Earle Leonard Nelson (born Earle Leonard Ferral) was born to two syphilis-infected parents and was orphaned within a couple of years of his birth.
Raised by his grandmother, Earle showed signs of “arrested development” in his youth, which only got worse as the years went by.
In his late teens, Earle was prone to spend days or weeks away from home, with no explanation for his absence. Before he reached the age of 22, he already had two murders under his belt and a bride waiting at home who was old enough to be his grandmother.
But, as one might expect, the marriage was short-lived; at least when it came to sharing a domicile. After a vicious attack on his wife, Earle set out on a cross country killing spree.
First, he terrorized the hostesses of boarding houses in the California bay area then traveled to the North West where he murdered and raped (yes, in that order) boarding house proprietors in Portland and Washington. Then, working his way East, Earle was connected to several brutal murders and postmortem rapes of elderly women in Iowa, Illinois, Missouri, Michigan, New York, and Pennsylvania.
Then he went bumbling into Canada. While there he killed a young woman who fell for his pretense as a prospective buyer of the home she and her husband had for sale. His second Canadian victim would be a fourteen year-old girl who was peddling her paper flowers door-to-door, trying to raise much needed funds for her family as her father had fallen ill and was unable to work.
Canada is also where this serial killer would spend a great deal of time chatting with his boarding house hostesses but never finding an opportunity to murder them as was no doubt his plan.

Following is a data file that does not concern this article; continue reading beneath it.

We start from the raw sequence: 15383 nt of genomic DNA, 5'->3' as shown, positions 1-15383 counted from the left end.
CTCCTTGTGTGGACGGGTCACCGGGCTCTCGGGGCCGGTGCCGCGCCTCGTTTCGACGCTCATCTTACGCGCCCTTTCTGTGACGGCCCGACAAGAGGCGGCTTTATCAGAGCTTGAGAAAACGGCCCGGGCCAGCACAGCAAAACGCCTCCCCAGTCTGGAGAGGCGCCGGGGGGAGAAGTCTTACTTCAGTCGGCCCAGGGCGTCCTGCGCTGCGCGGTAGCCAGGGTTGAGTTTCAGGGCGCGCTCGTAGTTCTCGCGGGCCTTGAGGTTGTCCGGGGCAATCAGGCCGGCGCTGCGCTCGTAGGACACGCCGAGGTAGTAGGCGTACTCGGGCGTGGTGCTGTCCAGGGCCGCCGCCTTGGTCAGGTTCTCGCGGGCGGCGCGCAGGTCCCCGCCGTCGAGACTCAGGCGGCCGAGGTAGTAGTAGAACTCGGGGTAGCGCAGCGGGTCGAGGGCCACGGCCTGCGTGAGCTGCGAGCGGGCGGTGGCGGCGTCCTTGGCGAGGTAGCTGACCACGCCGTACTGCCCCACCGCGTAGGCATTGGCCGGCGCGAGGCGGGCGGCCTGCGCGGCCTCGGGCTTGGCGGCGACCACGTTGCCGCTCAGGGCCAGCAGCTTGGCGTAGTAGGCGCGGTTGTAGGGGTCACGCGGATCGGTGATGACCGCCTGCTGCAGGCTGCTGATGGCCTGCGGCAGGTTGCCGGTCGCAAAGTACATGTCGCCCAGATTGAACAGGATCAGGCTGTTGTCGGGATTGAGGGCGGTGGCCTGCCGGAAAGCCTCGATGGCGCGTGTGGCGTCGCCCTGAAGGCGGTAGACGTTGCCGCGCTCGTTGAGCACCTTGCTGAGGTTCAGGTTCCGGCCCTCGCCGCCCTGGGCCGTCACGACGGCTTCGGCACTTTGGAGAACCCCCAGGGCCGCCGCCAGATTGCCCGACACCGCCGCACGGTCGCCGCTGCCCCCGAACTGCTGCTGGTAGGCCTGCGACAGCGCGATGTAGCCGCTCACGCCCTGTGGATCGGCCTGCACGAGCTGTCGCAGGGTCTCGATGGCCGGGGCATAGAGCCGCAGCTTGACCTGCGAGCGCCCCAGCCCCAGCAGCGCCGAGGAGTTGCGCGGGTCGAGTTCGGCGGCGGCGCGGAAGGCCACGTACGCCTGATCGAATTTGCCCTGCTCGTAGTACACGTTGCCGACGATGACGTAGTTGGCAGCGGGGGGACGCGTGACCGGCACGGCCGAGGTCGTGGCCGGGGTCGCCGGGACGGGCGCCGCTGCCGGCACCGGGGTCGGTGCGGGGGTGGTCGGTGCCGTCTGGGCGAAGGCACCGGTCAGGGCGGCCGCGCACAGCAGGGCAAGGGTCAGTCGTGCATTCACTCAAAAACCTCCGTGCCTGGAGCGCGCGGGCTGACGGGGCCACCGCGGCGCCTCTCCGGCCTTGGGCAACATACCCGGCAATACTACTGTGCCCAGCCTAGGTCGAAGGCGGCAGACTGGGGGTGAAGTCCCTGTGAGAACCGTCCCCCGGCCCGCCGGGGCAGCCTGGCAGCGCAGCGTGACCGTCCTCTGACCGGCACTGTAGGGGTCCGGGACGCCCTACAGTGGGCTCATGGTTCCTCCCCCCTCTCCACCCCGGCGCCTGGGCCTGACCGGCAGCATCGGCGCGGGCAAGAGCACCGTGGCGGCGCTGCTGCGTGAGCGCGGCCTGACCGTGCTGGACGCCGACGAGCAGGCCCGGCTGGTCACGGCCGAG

And despite the determined efforts of American police, it would be the keen eyes of Canadians that would finally lead to the capture of a vicious killer.
Author Harold Schechter profiles Earle Leonard Nelson in his 1999 historical true crime Bestial: The Savage Trail of a True American Monster.
Beginning with his unfortunate beginning, Schechter retraces Earle’s steps through murder sites in California’s Bay area, across the country to crime scenes in New York and Pennsylvania then finally to Regina, Saskatchewan, Canada where he was tried for his crimes.
I love historical true crime so it goes without saying Bestial was easily a five star plus book for me. However, there was more to this book than just the crime story that I loved just as much. For example, Schechter recreates the debate among Canadians about execution of a mental deranged person and how their beliefs on such varied from their most Southern States neighbors. It was fascinating to get a glimpse into the mindset of the time.
My only disappointment in this book was that there were no photos, especially since many persons described Earle as a possible foreigner and having excessively large hands. But I was able to look up photos online so it ended up being only a minimal disappointment.
Although I think the price for a new book or Kindle version is extreme compared to others in the genre, Bestial is an absolutely must read, especially for those with an interest in historical crime, in my opinion and well worth every penny in the end.